Last month I "opened" the Museum of Me.
And this month I'm back with another exhibit. . . Growing Up: On the Cusp of Adolescence.
From the early 1990s until 2007, I worked as the Executive Director of a private women's foundation in Grand Rapids. (Best job EVER.) (The foundation has since "spent down" its assets and is no longer an active foundation.) Anyway, early in my tenure at the foundation, Harvard researcher Carol Gilligan had just published a groundbreaking piece on the developement of adolescent girls. Gilligan found that girls at age 11 were on top of the world. They were confident, sure, outspoken. They knew who they were. But. By age 16, those same girls were . . . not. Gilligan found that as they went through adolescence, girls quickly got the societal/cultural message that they should keep quiet and say nothing.
Back in 1991 - as a personal "survivor" of that very phenomenon AND as the mother of a 2-year-old daughter - I was deeply disturbed by Gilligan's findings. I made it my mission at the foundation to do whatever I could to change things for the girls of the 1990s. (Of course, recent research finds that not much has changed for girls in the past 30 years. It's hard to move the needle when it comes to social and cultural norms. But that's for another day.)
I used to keep this photo of myself in my office at the foundation.
It's me. Age 11.
I've always loved this picture of myself as a young girl. There aren't many photos of me at this age/stage of my life, so it feels . . . precious. It was taken in the summer of 1970 when I had just returned home from two weeks at my first-ever sleep-away camp experience. Although I had a great time at camp, I had also been terribly homesick, and I was thrilled to get back home to my family and my house and my own room . . . which had been totally transformed while I was away! So I'm posing here, fresh from camp (wearing my trusty camp sweatshirt) in my newly-painted and decked out room at home.
But there's more to this photo than just a welcome-home-from-camp memory. Because in this photo, I am on the cusp of adolescence. And I can see it.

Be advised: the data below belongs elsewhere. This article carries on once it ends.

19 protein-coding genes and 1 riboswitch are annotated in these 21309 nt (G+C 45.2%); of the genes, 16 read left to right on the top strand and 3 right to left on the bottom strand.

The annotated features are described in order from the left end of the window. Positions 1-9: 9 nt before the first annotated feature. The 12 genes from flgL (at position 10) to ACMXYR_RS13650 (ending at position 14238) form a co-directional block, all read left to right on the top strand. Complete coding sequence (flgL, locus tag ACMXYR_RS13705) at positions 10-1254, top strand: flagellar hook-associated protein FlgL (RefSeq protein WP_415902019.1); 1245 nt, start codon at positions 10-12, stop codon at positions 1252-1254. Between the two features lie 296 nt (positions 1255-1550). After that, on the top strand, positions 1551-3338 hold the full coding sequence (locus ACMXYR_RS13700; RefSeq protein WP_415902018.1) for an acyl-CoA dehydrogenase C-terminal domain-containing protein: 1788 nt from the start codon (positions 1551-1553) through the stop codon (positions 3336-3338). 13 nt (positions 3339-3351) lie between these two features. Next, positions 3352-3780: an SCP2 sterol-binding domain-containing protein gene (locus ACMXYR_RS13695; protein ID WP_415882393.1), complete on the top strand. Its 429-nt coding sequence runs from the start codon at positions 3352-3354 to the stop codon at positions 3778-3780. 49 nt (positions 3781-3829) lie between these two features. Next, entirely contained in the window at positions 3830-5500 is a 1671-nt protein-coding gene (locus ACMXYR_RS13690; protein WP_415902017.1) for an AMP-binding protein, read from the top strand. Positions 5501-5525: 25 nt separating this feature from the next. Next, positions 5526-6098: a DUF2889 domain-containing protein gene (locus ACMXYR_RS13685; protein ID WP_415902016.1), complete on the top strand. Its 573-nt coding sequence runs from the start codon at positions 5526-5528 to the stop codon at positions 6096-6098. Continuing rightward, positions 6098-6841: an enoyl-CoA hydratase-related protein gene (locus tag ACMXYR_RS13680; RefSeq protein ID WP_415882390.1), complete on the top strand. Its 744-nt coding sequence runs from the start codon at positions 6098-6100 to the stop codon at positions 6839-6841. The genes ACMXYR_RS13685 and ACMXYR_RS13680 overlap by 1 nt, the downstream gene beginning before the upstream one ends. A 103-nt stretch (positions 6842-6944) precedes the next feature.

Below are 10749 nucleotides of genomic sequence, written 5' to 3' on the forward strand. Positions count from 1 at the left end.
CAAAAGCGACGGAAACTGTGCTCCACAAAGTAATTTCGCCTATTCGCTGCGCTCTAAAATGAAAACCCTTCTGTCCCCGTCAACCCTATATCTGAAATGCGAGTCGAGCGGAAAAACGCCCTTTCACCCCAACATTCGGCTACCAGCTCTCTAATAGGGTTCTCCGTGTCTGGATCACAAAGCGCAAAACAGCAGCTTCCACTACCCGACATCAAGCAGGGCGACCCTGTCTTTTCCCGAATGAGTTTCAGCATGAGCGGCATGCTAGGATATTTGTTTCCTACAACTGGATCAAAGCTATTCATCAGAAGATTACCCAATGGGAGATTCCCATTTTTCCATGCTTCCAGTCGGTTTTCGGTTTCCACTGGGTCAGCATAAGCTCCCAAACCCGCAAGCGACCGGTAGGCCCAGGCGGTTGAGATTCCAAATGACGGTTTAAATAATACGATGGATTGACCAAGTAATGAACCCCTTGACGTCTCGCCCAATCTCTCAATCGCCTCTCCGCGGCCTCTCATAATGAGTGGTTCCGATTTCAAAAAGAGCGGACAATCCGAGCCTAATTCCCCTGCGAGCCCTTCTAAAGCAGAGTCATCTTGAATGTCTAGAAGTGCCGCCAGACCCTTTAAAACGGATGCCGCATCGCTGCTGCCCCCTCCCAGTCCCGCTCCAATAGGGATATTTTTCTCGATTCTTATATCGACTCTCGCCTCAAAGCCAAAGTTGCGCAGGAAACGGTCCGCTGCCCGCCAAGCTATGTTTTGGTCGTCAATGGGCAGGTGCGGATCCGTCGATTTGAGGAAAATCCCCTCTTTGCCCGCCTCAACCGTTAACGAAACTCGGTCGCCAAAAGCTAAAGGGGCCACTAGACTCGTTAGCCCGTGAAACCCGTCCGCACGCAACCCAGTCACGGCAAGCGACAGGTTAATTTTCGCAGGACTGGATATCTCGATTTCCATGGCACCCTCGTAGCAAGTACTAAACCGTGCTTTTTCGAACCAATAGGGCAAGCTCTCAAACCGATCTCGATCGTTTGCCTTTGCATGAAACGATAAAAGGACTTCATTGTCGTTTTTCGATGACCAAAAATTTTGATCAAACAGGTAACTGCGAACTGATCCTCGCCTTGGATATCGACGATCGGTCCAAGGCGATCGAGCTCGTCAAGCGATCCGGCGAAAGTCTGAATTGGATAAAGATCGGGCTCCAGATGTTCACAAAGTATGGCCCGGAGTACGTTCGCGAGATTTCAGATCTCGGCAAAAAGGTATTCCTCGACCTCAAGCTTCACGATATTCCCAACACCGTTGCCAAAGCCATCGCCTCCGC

I was an 11-year-old with Big Ideas! I knew what I liked, and I was pretty vocal about what I didn't. I was a ballet dancer and a swimmer. I was learning to play the flute. I loved to read and was proud to have been the school spelling bee champ for 3 years running. I liked to draw and make things. I liked to play games and had a big imagination. I bossed people around a lot. I had a crush on Donny Osmond. And David Cassidy. But I was also a Motown fan and loved listening to American Top 40 with Casey Kasem. I dreamed about being an astronaut. Or an artist. Or a fashion designer . . . even though I wasn't worried about the clothes I wore. If you asked me then, I'd have told you I was was smart and fast and strong.
Just like Carol Gilligan said . . . the "me" in that photo, age 11 . . . was confident, sure, and outspoken.
A few weeks later . . . I started middle school. And then several months after that, I moved half way across the country and started a whole new life in a new state in a new (and bigger) junior high school. A lot of my 11-year-old confidence and sure-footedness . . . evaporated. Some of it was puberty. Some of it was family turmoil. Some of it was moving and losing familiar people and childhood friends at a pivotal age. Most of it was just that mine field that is . . . adolescence. A lot it was the pervasive cultural and societal messages about who was "pretty" and how girls "ought" be. Those messages? They did me in.
For a while.
Eventually, I found my footing again. I practiced things I was good at. I stopped feeling bad about being smart and "bookish" and an introvert. I started keeping a diary. I shed toxic relationships and dropped friends-who-weren't-really-friends. I went to college. Met Tom. I stopped trying to be someone I wasn't.
And gradually, I . . . found myself.
In the end, I "met up" with my 11-year-old self again . . . and became more like her.
(Turns out . . . we have a lot in common.)
And these two photos of me in my new purple bedroom - on the cusp of adolescence - are a perfect reminder to me. . . of just that!
Now that I've officially created The Museum of Me, you can watch for new exhibits . . . maybe once or twice a month. And if you're a blogger and you'd like to create a Museum of Me along with me on your own blog, let me know. I'll send you my "exhibit schedule" (a list of my prompts) and we can talk about ourselves together. (It might be fun?)